The employer has a complete and comprehensive written safety program that includes both formal and hands on training for all production employees. This extensive program has been developed, maintained and is continually updated in an effort to insure that it remains in total compliance with and either meets or exceeds all government established safety regulations and standards.

 

INVESTIGATION

The machine associated with this incident was a machine called a roll wrapper. It is located after the paper production line and is used to wrap large rolls of finished paper with a brown wrapping paper to protect them during storage and shipment to end-users. The paper mill has only one roll wrapper. The finished rolls of paper vary in size but generally are approximately 44 inches in diameter, approximately 50 inches long and weigh approximately 750 pounds.

The roll wrapper is a computer-controlled machine that has an operator station at which an operator is stationed to monitor the operation of the wrapper. The wrapper has an elevated platform that is approximately 30 inches above the floor. Finished rolls of paper arrive from the production area via a conveyor and slowly roll onto the wrapper platform. The wrapper has three positions at which each roll of paper stops as it moves through the wrapping process. The first two stations are equipped with a device known as a bumper that stops each roll in the proper position while the wrapper performs certain functions.

The first position on the wrapper platform where each roll of paper stops is known as the #206 roll stop. At this position each roll of paper is weighed. The second position on the wrapper platform is known as the #210 roll stop and is shown in Figure 1. At this position the length and diameter of each roll is measured and the roll is properly positioned horizontally or along the length of the roll for wrapping. Proper positioning is necessary to ensure that the roll is centered as it rolls into the final position of the wrapper where the roll is wrapped with protective paper. After each roll is wrapped, the rolls are automatically moved off the wrapper to a storage and handling area from which they are shipped to customers.

Figure 1. Roll stop bumper #210.
Figure 1. Roll stop bumper #210. The E&I Technician was positioned with his head and shoulders to the outside of the machine frame and lower body to the inside underneath the orange roll stop arm which can be seen behind the stairs.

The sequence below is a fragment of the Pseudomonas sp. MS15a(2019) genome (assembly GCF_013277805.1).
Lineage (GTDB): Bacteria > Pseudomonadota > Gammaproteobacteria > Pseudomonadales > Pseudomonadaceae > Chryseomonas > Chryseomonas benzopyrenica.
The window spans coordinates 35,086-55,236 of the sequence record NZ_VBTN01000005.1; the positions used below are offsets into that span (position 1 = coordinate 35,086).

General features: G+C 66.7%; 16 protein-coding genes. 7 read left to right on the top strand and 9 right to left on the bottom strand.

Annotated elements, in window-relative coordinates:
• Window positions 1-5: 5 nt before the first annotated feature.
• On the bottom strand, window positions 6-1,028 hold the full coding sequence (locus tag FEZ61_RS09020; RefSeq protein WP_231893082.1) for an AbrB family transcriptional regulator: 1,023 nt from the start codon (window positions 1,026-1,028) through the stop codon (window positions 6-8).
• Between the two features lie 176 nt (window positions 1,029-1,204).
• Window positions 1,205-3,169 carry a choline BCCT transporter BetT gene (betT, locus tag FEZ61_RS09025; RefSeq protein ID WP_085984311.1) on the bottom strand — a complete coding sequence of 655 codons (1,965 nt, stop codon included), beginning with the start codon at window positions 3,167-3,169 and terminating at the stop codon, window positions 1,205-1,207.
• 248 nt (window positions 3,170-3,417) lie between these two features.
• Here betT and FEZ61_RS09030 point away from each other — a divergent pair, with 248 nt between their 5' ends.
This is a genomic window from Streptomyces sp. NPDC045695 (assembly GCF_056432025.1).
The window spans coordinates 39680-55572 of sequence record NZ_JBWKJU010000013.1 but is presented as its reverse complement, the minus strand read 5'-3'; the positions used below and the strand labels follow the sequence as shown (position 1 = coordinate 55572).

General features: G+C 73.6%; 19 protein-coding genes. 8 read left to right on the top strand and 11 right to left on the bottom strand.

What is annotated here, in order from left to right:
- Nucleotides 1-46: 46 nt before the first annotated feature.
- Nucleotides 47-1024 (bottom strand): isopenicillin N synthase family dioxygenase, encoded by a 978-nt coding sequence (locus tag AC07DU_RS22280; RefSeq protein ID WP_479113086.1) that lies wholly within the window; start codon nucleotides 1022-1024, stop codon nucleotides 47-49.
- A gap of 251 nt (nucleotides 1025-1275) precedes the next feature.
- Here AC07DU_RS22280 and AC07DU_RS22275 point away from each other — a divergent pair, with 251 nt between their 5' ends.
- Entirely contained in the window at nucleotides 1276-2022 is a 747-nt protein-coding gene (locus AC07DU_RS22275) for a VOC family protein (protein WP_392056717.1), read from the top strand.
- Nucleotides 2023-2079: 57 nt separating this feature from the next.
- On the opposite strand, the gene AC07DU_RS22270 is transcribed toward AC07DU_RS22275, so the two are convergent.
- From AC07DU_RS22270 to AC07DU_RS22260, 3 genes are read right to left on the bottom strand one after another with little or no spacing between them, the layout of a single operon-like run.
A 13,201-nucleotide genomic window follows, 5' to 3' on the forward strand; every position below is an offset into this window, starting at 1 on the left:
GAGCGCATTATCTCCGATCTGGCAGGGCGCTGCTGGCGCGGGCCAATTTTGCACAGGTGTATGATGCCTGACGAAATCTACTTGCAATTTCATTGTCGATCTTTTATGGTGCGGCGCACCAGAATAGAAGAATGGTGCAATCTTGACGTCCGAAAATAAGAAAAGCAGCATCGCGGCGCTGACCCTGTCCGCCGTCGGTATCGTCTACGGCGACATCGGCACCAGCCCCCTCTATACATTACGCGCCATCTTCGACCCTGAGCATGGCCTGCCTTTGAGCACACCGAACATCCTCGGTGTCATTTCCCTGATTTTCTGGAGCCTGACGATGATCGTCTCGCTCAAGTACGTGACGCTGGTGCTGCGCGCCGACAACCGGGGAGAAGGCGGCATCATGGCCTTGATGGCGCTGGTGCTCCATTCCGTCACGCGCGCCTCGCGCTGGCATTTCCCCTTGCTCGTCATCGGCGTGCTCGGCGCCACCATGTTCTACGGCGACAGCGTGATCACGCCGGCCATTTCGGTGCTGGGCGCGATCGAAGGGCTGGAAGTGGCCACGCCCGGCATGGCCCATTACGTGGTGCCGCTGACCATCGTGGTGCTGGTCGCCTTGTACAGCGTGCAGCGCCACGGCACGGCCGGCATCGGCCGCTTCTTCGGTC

The three positions of the roll wrapper are sequenced positions such that up to three rolls of paper can be on the platform at the same time. The rolls of paper, when in the first two positions, the #206 roll stop and the #210 roll stop are held in place by devices known as roll stop bumpers. The bumpers are mounted beneath the roll wrap machine platform. The ends of the bumper arms are connected at a pivot point located beneath the platform. The pivot points enable the bumpers to move up and down through long narrow openings or spaces in the roll wrap machine platform. When three rolls of paper are on the roll wrap platform, one roll is being wrapped, the roll at the #210 roll stop is being measured and properly positioned to be wrapped next and the roll at the #206 roll stop is being weighed. After the roll in the wrapping position is wrapped, the wrap machine automatically removes it from the platform by moving it perpendicular to the direction that the rolls travel across the platform.

After a wrapped roll of paper is removed from the wrapping platform, the #210 and the #206 roll stop bumpers operate in sequence to advance the next two rolls. The #210 stop bumper first recedes to its lowered position beneath the wrapper platform and allows the next roll of paper to roll forward to the wrapping position. The #210 roll stop bumper then moves to its raised position while the #206 roll stop simultaneously lowers and allows the roll that was at the #206 stop to move to the #210 stop position. After the roll of paper that was held at the #206 stop bumper moves to the #210 stop bumper, a new roll of paper rolls onto the platform and is stopped at the #206 stop position and the wrap machine again performs the necessary functions at all three positions.

On the day of the incident, the operator of the roll wrapper contacted shift maintenance regarding a problem at the #206 roll stop position which is where rolls of paper are measured and properly positioned for wrapping. The shift mechanic who responded to the call determined that the malfunction was not a mechanical problem so he called the Electrical & Instrumentation (E&I) Technicians.

Three E&I Technicians, including the victim responded and arrived at the roll wrapper where they began to troubleshoot the problem. While troubleshooting the system, the roll wrapper system remained in its operational mode and the technicians moved between the computer control system and the two roll stops of the wrapper in an attempt to determine why it would not properly cycle. After some time troubleshooting the wrapper, one of the E&I Technicians suggested that the wrapper be cleared of all existing rolls of paper and the entire wrapping system be shut down and rebooted to reset the system. While the E&I Technicians were troubleshooting the system, operations personnel were reviewing the lockout/tagout procedures for the wrapper.

After the computer system was rebooted and the roll wrapper restarted, one roll of paper was transferred to the first position, the #206 roll stop. The #206 roll stop again failed to release the roll and allow it to move to the #210 roll stop position. The E&I technicians again reviewed the logic in the computer control system in an attempt to identify the problem. The victim then suggested that the problem might be associated with one of several control switches that sense the position of the roll stops and control the movement of rolls through the wrapper.

The victim did not indicate to his co-workers which specific switch might be causing the problem. Without notifying any of them, he went to the side of the wrapper opposite the computer control room and descended the steel stairs shown in Figure 1. He then crawled under the wrapper platform apparently to look for a switch called the ejector down switch. The ejector down switch senses the position of the two roll stops and either allows rolls to move or prevents them from moving across the wrapper platform. A diagram in the computer control room clearly indicated that the ejector down switch was located outside the wrapper frame.